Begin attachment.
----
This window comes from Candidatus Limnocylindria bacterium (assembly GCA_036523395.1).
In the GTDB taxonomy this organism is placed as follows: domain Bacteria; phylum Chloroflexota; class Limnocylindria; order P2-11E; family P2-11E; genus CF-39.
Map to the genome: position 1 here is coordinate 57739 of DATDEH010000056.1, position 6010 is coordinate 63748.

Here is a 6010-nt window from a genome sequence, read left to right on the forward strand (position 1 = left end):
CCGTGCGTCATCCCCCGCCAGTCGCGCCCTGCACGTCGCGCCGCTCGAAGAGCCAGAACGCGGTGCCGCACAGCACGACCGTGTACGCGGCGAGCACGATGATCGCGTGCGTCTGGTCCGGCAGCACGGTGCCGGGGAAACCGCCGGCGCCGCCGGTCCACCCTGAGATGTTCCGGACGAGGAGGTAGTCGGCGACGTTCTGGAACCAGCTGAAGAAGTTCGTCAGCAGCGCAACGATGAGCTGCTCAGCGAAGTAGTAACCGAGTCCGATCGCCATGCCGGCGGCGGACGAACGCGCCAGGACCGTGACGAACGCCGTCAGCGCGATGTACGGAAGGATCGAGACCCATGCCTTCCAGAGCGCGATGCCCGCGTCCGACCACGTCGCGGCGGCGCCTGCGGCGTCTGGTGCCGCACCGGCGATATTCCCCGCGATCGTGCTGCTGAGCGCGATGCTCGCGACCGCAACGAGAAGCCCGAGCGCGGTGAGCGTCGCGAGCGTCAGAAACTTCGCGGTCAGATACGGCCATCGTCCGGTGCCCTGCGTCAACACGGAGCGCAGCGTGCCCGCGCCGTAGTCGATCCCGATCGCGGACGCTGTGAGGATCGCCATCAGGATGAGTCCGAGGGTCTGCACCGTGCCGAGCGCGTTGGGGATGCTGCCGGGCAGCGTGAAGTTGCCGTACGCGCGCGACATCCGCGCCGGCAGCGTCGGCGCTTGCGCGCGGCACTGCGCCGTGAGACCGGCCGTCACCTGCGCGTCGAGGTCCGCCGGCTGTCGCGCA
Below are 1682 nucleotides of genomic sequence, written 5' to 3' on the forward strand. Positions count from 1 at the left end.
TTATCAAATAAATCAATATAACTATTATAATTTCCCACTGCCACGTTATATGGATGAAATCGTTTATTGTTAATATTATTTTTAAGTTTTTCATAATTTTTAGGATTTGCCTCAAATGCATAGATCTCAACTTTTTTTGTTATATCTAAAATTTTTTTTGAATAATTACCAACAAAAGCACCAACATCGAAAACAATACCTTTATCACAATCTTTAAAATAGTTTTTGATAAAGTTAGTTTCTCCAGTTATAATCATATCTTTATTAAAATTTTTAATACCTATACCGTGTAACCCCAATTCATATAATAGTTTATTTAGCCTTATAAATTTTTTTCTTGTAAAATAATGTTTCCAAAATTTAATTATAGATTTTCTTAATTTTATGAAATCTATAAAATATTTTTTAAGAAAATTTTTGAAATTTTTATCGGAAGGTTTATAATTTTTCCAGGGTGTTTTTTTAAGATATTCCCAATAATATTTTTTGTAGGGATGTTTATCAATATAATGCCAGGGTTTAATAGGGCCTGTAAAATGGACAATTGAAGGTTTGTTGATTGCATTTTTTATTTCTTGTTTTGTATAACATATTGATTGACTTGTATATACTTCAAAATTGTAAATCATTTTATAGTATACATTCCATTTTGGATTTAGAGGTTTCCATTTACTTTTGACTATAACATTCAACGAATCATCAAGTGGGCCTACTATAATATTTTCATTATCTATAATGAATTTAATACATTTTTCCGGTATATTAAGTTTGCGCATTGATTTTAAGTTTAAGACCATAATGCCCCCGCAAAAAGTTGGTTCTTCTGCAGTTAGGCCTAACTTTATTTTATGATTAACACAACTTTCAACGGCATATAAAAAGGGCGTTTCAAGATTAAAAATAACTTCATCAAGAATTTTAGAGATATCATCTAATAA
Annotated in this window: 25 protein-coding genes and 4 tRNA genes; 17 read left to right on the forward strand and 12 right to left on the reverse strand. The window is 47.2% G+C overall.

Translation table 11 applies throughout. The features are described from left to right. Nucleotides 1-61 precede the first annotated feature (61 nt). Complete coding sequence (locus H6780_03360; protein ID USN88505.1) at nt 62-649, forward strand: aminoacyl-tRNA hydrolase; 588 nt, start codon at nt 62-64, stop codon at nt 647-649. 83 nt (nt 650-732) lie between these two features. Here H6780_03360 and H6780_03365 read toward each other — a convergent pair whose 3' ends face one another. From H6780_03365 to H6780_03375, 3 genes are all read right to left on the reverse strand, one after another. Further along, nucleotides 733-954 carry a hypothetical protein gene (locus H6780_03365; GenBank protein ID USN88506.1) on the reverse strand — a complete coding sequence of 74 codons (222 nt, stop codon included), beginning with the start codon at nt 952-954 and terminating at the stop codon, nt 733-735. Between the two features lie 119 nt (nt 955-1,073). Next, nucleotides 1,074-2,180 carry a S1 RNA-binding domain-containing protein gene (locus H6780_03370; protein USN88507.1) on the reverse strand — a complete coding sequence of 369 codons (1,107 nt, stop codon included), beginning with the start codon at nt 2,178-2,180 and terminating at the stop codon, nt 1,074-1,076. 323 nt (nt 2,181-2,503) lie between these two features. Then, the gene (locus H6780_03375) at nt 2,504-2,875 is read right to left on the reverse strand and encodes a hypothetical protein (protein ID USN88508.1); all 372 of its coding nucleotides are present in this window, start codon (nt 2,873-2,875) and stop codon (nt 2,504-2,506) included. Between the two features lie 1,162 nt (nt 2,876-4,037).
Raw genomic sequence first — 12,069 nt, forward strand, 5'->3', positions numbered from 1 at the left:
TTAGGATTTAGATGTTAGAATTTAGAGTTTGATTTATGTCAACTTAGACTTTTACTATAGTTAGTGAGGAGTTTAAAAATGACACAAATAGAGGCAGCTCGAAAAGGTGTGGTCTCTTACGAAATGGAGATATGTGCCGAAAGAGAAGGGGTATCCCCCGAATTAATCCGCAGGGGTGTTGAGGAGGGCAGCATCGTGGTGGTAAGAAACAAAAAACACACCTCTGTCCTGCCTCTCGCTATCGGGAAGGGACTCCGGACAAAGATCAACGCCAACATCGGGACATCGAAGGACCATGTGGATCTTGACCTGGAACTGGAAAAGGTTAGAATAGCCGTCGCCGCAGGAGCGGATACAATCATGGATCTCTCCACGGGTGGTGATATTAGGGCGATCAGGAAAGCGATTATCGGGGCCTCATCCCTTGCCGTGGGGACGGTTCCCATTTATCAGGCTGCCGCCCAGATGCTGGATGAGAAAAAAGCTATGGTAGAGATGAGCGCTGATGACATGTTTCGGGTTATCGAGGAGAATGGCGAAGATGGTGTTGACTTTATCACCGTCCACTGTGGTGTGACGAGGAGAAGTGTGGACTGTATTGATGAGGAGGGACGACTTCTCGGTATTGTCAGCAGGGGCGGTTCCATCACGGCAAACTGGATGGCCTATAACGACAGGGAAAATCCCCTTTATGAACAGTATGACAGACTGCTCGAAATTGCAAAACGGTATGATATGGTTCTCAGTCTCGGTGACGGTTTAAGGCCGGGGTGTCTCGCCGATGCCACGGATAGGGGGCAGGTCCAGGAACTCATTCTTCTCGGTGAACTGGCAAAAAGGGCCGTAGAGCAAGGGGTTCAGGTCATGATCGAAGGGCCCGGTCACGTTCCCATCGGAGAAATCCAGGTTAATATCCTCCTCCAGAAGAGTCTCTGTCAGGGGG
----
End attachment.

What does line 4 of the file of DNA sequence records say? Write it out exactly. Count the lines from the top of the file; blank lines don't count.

Here is a 6010-nt window from a genome sequence, read left to right on the forward strand (position 1 = left end):